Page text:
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Introducing The Blues

| March 30, 2006 | 0 Comments

By Beverly Zeldin-Palmer

During the month of February, a slice of Chicago’s rich musical history was revisited in the Vittum Theater’s musical production, I Dream In Blues. The play, dubbed a “bluesical” was conceived by singer and storyteller Katherine Davis and Tom Arvetis, artistic director of the Vittum. It is Davis’ autobiography in words and music, packed into one-and-a-half joyful, nostalgic, and poignant hours.

Davis grew up in Cabrini-Green in the ’60s. Nicknamed the “Jets,” Cabrini was a vital community, considered a model for public housing around the country. Music was everywhere; “Double-dutch and Doo Wop on the corner, house parties and talent shows on the weekend.” Her mother came from a family of jazz performers and opera singers, and her father would throw house parties on a regular basis, playing records by Ella Fitzgerald, Dinah Washington, Brook Benton, Mahalia Jackson, Muddy Waters, Etta James, Howlin’ Wolf, and Aretha Franklin. Young Katherine was gone. She spent many hours gazing out her window toward downtown Chicago, dreaming of the day when she would be singing in those glamorous nightclubs and concert halls.

I Dream In Blues is cleverly told through flashbacks. The play begins in the present with a musical number as Davis, dressed in a black sequined gown with a white flower in her hair, takes the stage, asking the audience, “How’s everybody feeling? Is everybody feeling allright?” She launches into Willie Dixon’s “Rock This House,” her contralto voice swinging the blues, backed by a band that includes veteran jazz and blues musicians Ray Bailey (sax), Anthony Palmer (guitar), Les Getrex (guitar), Greg McDaniel (bass), and Terry Thompson (drums). The scene changes as Davis takes on the role of narrator, flashing back to a classroom in the ’60s where we meet young Katherine, played by #Lakesha Walker# (a young actress with a powerful voice); her teacher, played with comedic intensity by Sameerah Walker (she plays multiple roles equally well); and her two young tormentors, James and Earl played by Aaron Holland and Richard Blakeney to comic effect.

Young Katherine remains focused on her dream to become a singer, despite the fact she is dismissed from the church choir for singing with a little too much feeling, and teased unmercifully by James and Earl. She is comforted by her mother after James tells her “Ain’t nobody gonna care about a short fat colored girl with no neck,” a nasty comment that almost derails her intention to appear in a local talent contest. She draws inspiration from the musicians who hang out at the Countdown liquor and grocery store, listening to their music and their advice.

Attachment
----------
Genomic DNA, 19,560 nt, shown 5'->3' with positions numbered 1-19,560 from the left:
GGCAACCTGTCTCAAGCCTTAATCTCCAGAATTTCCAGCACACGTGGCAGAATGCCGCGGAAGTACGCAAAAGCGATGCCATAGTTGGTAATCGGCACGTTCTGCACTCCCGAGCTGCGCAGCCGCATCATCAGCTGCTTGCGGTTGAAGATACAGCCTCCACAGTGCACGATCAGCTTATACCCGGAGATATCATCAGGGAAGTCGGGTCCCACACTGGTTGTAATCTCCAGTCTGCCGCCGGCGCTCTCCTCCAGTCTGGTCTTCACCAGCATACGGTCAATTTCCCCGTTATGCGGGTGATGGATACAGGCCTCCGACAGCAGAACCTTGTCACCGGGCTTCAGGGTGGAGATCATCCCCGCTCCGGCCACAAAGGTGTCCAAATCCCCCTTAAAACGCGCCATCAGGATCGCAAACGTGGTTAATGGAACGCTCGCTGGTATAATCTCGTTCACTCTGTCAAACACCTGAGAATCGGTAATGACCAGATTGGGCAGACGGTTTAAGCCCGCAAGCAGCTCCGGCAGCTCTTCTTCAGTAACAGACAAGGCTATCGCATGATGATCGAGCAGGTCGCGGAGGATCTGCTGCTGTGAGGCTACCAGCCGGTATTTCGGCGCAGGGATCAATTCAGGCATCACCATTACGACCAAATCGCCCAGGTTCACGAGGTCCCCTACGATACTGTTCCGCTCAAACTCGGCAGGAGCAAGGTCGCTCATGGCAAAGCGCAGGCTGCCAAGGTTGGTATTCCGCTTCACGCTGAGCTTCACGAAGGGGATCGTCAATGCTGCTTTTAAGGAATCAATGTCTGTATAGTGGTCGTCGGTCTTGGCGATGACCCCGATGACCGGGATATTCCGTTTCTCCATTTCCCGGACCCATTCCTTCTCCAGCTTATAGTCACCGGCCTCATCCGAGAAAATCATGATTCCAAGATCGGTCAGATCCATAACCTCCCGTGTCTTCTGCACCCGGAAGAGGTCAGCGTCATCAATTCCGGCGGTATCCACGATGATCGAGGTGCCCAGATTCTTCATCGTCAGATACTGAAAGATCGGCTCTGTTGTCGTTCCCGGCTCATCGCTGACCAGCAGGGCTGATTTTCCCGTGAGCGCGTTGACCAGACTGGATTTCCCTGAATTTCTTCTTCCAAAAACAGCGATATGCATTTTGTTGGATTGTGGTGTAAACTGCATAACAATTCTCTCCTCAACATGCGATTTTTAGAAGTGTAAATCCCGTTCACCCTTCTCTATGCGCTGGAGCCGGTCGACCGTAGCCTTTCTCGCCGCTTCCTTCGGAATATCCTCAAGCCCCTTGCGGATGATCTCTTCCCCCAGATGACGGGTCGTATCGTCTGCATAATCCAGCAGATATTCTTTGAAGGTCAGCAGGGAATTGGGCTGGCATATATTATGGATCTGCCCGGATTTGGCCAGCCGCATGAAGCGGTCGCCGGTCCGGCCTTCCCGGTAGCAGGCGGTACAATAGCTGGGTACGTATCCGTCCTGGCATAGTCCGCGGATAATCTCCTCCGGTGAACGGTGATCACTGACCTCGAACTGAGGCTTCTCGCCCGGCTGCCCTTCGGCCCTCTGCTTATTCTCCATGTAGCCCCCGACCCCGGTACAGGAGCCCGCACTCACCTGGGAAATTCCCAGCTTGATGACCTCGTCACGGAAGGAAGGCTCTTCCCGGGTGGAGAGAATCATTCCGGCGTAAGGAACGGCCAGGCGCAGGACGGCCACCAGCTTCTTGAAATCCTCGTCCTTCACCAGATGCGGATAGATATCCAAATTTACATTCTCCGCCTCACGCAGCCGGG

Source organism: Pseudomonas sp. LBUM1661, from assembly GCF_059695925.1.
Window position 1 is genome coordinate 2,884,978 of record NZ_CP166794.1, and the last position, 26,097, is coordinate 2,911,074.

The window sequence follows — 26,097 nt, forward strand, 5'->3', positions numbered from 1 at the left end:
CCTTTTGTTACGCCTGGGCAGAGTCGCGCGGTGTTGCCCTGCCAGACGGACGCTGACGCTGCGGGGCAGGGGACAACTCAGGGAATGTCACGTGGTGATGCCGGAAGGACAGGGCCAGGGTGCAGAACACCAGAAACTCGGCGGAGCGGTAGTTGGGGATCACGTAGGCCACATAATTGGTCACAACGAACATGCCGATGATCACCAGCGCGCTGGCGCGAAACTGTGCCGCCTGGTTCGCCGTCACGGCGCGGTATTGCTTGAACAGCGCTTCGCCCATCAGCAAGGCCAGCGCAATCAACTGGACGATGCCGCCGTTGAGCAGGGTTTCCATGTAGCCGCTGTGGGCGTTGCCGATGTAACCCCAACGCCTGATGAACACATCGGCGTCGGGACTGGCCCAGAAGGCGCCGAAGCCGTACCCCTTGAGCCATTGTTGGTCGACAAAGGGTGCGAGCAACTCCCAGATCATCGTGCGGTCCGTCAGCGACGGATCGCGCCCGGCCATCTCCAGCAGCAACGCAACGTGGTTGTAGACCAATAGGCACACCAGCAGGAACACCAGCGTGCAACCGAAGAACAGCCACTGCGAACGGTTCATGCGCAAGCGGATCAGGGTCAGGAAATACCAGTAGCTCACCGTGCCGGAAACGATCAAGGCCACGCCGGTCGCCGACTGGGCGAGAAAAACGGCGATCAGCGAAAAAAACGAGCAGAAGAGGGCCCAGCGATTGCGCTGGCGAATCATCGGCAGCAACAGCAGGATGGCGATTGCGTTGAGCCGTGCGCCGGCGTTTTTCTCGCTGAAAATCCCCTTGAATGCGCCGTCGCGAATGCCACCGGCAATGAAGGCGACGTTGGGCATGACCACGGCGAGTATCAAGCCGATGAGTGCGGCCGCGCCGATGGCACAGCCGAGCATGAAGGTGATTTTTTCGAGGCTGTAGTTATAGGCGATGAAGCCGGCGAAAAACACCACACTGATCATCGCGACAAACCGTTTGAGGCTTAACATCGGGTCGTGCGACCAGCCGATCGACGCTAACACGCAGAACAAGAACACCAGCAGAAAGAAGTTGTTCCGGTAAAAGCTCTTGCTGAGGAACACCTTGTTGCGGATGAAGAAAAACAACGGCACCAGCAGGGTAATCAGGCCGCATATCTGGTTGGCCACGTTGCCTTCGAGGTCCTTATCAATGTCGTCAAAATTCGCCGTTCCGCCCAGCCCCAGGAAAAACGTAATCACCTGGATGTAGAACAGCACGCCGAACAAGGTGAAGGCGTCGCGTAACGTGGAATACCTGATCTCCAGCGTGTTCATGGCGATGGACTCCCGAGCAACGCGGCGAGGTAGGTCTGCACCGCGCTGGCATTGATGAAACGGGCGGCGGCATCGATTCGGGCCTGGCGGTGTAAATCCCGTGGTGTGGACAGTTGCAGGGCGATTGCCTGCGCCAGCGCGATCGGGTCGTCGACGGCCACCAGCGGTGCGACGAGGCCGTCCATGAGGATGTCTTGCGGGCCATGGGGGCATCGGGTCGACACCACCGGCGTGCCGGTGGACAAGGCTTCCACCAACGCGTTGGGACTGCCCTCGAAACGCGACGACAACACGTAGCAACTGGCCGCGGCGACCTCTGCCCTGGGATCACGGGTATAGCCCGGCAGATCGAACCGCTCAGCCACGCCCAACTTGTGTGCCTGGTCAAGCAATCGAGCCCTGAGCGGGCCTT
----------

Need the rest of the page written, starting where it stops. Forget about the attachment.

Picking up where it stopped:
I Dream In Blues is part of the Vittum Theater’s Season For Young Audiences. A seasoned veteran of the Blues In The Schools program, Davis teamed with Arvetis to create a seamless mixture of music and storytelling for young people to enjoy and learn about this rich African-American musical heritage.

New Releases: Chicago’s Delmark Records is one of the few blues labels that consistently release CDs by local artists. Although they offer very little in terms of artist support, they generate some publicity for musicians who do a minimal amount of touring, a requisite for most independent blues labels. New releases include a live CD by Otis Rush, All Your Love I Miss Loving: Live At The Wise Fools Pub, Chicago (reviewed in January), live CD/DVD sets by Tail Dragger and Mississippi Heat, and a studio CD by singer-songwriter Zora Young.

Tore Up From The Floor Up is super-sexy vocalist Young’s second CD for the label. Like Katherine Davis, Young is a storyteller, except her stories often include a humorous and ironic take on the no-good man syndrome. Like many of her contemporaries Young arrived at the blues from R&B, and prior to that, gospel. On Tore Up From The Floor Up, she lends her soulful vocals to covers (“Rainy Night In Georgia,” “Two Trains Running”) and originals like the horn driven “Til The Fat Lady Sings,” the sensual “Slowly,” the funky “Handy Man,” and the slow-moving blues of “Toxic.” The title track is a rousing Chicago style shuffle. The CD concludes with an interview in which Young delves warmly, and with humor, into her blues past.

Delmark went to the West side to record Tail Dragger’s My Head Is Bald: Live At Vern’s Friendly Lounge. Tail Dragger is a vocalist who patterns his style after Howlin’ Wolf. His all-star backing band for the session included Billy Branch, Lurrie Bell, Jimmy Dawkins, Bob Stroger, and Kenny Smith. A dramatic showman, Tail Dragger is more of a novelty act than a straight-up singer. The DVD is of interest, as it shows him on his home turf, interacting with his audience.

One Eye Open: Live At Rosa’s Lounge, Chicago, is another live CD and DVD set that captures the Chicago sound live on the West side. Founded by harmonica player Pierre Lacocque, who migrated to Chicago from Belgium, Mississippi Heat has gone through many incarnations in its 15-year history. The cast for the CD includes soulful vocalist Inetta Visor, guitarists Lurrie Bell and #strong>Max Valldeneu, Chris Cameron on organ, Spurling Banks on bass, and the incomparable Kenny Smith on drums. The CD’s saving grace is Bell, whose deep blues guitar and vocals enliven the entire evening.

Category: Monthly, Sweet Home

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